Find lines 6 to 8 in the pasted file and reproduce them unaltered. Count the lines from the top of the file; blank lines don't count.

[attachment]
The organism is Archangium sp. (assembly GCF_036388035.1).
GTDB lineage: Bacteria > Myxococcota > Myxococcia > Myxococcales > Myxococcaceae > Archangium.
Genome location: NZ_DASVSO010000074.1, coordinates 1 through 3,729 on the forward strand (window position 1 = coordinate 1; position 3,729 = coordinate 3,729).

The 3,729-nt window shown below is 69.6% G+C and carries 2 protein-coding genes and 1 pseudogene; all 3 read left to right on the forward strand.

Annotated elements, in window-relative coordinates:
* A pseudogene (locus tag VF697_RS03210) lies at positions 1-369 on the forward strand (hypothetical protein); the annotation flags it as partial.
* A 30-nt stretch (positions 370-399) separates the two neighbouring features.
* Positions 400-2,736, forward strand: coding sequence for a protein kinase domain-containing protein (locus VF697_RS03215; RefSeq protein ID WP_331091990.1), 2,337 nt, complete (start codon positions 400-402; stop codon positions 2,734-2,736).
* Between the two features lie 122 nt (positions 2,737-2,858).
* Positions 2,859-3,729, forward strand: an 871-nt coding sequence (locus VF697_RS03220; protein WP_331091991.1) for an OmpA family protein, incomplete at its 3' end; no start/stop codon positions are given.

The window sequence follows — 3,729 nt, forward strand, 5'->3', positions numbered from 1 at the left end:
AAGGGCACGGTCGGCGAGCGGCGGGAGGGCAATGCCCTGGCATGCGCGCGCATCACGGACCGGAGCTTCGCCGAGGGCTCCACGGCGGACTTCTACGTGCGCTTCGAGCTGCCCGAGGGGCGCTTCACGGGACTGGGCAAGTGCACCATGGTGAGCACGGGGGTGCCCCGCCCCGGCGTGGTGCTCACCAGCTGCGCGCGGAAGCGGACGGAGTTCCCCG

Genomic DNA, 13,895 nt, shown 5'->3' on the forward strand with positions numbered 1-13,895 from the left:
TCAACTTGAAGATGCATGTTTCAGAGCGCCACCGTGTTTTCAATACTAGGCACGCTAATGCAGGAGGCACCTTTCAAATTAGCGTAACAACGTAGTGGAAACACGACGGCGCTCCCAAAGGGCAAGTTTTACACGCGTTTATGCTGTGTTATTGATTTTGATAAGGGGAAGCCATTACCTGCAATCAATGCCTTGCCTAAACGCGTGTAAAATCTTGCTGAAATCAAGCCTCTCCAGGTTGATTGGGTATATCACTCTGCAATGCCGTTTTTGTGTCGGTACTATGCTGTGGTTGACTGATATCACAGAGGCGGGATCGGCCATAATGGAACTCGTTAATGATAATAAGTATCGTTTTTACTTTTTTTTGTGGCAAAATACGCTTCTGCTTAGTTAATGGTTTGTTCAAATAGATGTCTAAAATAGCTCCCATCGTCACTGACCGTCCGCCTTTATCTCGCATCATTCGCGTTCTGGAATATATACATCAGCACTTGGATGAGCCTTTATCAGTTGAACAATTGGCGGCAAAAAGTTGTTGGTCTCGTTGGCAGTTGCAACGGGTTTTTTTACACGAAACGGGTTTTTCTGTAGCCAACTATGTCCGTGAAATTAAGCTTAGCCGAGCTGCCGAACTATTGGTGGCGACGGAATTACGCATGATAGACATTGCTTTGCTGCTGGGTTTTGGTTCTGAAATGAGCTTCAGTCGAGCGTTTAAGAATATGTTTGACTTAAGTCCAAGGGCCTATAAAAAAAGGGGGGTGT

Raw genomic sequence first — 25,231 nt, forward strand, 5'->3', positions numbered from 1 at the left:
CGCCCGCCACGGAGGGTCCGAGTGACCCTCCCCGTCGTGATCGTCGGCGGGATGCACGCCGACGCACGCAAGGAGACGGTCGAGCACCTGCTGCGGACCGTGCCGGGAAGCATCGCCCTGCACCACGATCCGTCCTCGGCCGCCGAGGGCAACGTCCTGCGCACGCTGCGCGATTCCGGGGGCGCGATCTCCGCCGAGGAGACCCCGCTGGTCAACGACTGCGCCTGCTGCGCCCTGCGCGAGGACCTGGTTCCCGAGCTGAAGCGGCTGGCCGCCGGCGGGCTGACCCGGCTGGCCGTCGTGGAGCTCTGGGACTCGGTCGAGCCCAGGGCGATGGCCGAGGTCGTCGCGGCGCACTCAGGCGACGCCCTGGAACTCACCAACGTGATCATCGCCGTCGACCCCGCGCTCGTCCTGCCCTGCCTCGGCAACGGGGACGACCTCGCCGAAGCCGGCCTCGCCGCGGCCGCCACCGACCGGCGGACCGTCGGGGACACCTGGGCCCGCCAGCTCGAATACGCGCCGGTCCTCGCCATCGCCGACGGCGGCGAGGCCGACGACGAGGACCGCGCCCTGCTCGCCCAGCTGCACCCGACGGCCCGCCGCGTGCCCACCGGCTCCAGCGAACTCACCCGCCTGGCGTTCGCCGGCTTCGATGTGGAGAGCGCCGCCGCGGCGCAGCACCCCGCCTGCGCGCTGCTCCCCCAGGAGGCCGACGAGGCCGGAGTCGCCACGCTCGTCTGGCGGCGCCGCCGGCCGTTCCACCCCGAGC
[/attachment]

* A pseudogene (locus tag VF697_RS03210) lies at positions 1-369 on the forward strand (hypothetical protein); the annotation flags it as partial.
* A 30-nt stretch (positions 370-399) separates the two neighbouring features.
* Positions 400-2,736, forward strand: coding sequence for a protein kinase domain-containing protein (locus VF697_RS03215; RefSeq protein ID WP_331091990.1), 2,337 nt, complete (start codon positions 400-402; stop codon positions 2,734-2,736).